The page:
News

Nurse evacuating patients loses home to wildfire

Julayne Smithson, who recently moved to Santa Rosa, CA, from Indiana, lost her home to the wildfires raging in the state while working an overnight shift in the ICU at the Kaiser Permanente hospital. A colleague watched her patient while she ran home to try to save a few things. “I knew I didn’t have much time,” she says. “So I ran inside and I thought, ‘I have to get my nursing documents, because if I’m going to lose everything I own, I have to be able to work, to care for patients.'” Read the rest of the story here.

Utah Detective Fired for Handcuffing Nurse

Detective Jeff Payne of the Salt Lake City Police Department, who roughly handcuffed nurse Alex Wubbels when she followed her hospital’s policy and refused to draw blood from a patient without his consent, has been fired. In a disciplinary letter, Payne’s behavior was described as “inappropriate, unreasonable, unwarranted, discourteous, and disrespectful.” Read more here.

Delays at N.J. Board of Nursing endanger public, leave health care workers uncertain

According to Keith Hovey, an attorney at Szaferman, Lakind, Blumstein & Blader, speaking on behalf of the American Association of Nurse Attorneys, the New Jersey Board of Nursing needs substantive changes to better serve nurses and protect the public.

via newsworks.org

mammography device patient compression

FDA clears patient-assisted mammography system

On Sept. 1, the U.S. Food and Drug Administration (FDA) cleared the first 2D digital mammography system that allows patients to increase or decrease the amount of compression applied to their own breast before the mammogram is taken. The system has a handheld wireless remote control that patients can use to adjust the compression force after breast positioning. Continue reading »

mylotrag treatment acute myeloid leukemia

FDA approves new drug for acute myeloid leukemia

On Sept. 1, the U.S. Food and Drug Administration (FDA) approved Mylotarg (gemtuzumab ozogamicin) for the treatment of adults with newly diagnosed acute myeloid leukemia whose tumors express the CD33 antigen (CD33-positive AML) and for he treatment of patients aged 2 years and older with CD33-positive AML who have experienced a relapse or are refractory to initial treatment. Continue reading »

CDC urges early recognition, prompt treatment of sepsis

The Centers for Disease Control and Prevention has launched Get Ahead of Sepsis, an educational initiative to protect Americans from the devastating effects of sepsis. This initiative emphasizes the importance of early recognition and timely treatment of sepsis, as well as the importance of preventing infections that could lead to sepsis. Read more.

via cdc.gov

Leading with kindness in nursing

Leading with kindness

As this nurse leader explains, communicating with compassion is always the best option.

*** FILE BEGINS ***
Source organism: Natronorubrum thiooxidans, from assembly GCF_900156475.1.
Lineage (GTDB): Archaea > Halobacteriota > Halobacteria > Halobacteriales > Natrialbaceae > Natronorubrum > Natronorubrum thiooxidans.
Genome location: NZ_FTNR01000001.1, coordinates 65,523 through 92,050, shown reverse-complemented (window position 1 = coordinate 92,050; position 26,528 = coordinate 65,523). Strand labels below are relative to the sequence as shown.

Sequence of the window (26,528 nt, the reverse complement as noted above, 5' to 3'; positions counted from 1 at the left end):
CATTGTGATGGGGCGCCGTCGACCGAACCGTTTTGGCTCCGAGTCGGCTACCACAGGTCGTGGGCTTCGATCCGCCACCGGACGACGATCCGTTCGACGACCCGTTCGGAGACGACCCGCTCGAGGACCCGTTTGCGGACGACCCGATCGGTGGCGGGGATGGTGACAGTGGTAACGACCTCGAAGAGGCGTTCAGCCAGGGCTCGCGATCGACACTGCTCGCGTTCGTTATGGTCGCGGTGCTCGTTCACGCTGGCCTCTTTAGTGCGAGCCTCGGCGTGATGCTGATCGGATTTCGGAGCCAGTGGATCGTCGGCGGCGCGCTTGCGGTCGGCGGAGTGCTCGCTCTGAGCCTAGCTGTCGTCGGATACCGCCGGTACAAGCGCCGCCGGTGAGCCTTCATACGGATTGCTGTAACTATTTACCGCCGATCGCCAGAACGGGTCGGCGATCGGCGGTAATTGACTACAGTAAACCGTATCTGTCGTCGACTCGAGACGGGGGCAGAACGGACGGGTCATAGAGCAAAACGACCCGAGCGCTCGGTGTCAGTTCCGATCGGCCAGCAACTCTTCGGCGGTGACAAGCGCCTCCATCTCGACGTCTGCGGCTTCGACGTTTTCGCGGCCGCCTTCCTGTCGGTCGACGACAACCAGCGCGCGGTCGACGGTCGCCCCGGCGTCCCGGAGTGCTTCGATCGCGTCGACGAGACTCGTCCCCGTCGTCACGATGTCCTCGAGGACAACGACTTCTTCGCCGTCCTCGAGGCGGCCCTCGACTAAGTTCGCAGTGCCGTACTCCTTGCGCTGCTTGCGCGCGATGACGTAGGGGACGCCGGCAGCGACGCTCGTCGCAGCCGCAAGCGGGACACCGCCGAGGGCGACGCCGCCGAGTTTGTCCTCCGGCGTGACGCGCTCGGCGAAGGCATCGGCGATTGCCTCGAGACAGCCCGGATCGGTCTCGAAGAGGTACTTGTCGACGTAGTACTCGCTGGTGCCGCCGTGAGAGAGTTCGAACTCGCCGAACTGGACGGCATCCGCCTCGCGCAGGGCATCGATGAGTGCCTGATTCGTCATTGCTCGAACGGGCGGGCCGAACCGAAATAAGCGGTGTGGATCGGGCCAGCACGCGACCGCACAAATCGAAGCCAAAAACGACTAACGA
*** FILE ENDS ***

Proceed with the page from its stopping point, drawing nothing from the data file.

Interview by Apryl Motley

“Be kind whenever possible, and it is always possible.”

Leading with kindness in nursing

rose constantino cae nursing kindness

For Rose Constantino, PhD, JD, RN, FAAN, FACFE, the 2016 recipient of ANA’s Jessie M. Scott Award, these words from the Dalai Lama are the ones she lives and leads by in her work as a teacher, researcher, advocate, and mentor.   Continue reading »

us capitol hill building nurse candidate congressman

Secrets, lies, and cover-ups

The impact of the new healthcare bill can’t be hidden forever.

leah curtin executive editor professional outreach american nurse journalBy Leah Curtin, RN, ScD(h), FAAN

As Newton observed, for every action in nature there’s an equal and opposite reaction. So too with laws that are hastily written and enacted. The Senate healthcare bill was developed secretly by 13 senators, reportedly with input from large pharmaceutical company lobbyists. Some commentators report that the bill will eliminate a huge chunk of government spending for hospitals and for insurance, pharmaceutical, and biotechnology companies. Others say no reduction in government spending will occur, but growth will slow. The Congressional Budget Office indicates that about 22 million people will eventually lose health insurance—with about 15 million of those from 2018 to 2019. This loss of coverage will largely be the result of gutting Medicaid. Continue reading »

Statement from FDA Commissioner Scott Gottlieb, M.D. – FDA is carefully evaluating prescription opioid medications approved to treat cough in children

FDA announces plans to evaluate use of opioids for treating cough in children

On Aug. 21, the U.S. Food and Drug Administration (FDA) announced that an upcoming meeting of the pediatric advisory committee will focus on the use of prescription opioid products containing hydrocodone or codeine for the treatment of cough in pediatric patients, including current treatment practices and benefit-risk consideration. At a roundtable earlier this year, the FDA heard from several professional groups on this issue.

Statement from FDA Commissioner Scott Gottlieb, M.D. – FDA is carefully evaluating prescription opioid medications approved to treat cough in children

Continue reading »

relapsed or refractory acute lymphoblastic leukemia

FDA approves new treatment for adults with relapsed or refractory acute lymphoblastic leukemia

On Aug. 17, the U.S. Food and Drug Administration (FDA) approved Besponsa (inotuzumab ozogamicin) for the treatment of adults with relapsed or refractory B-cell precursor acute lymphoblastic leukemia (ALL). Besponsa is a targeted therapy that is thought to work by binding to B-cell ALL cancer cells that express the CD22 antigen, blocking the growth of cancerous cells. Continue reading »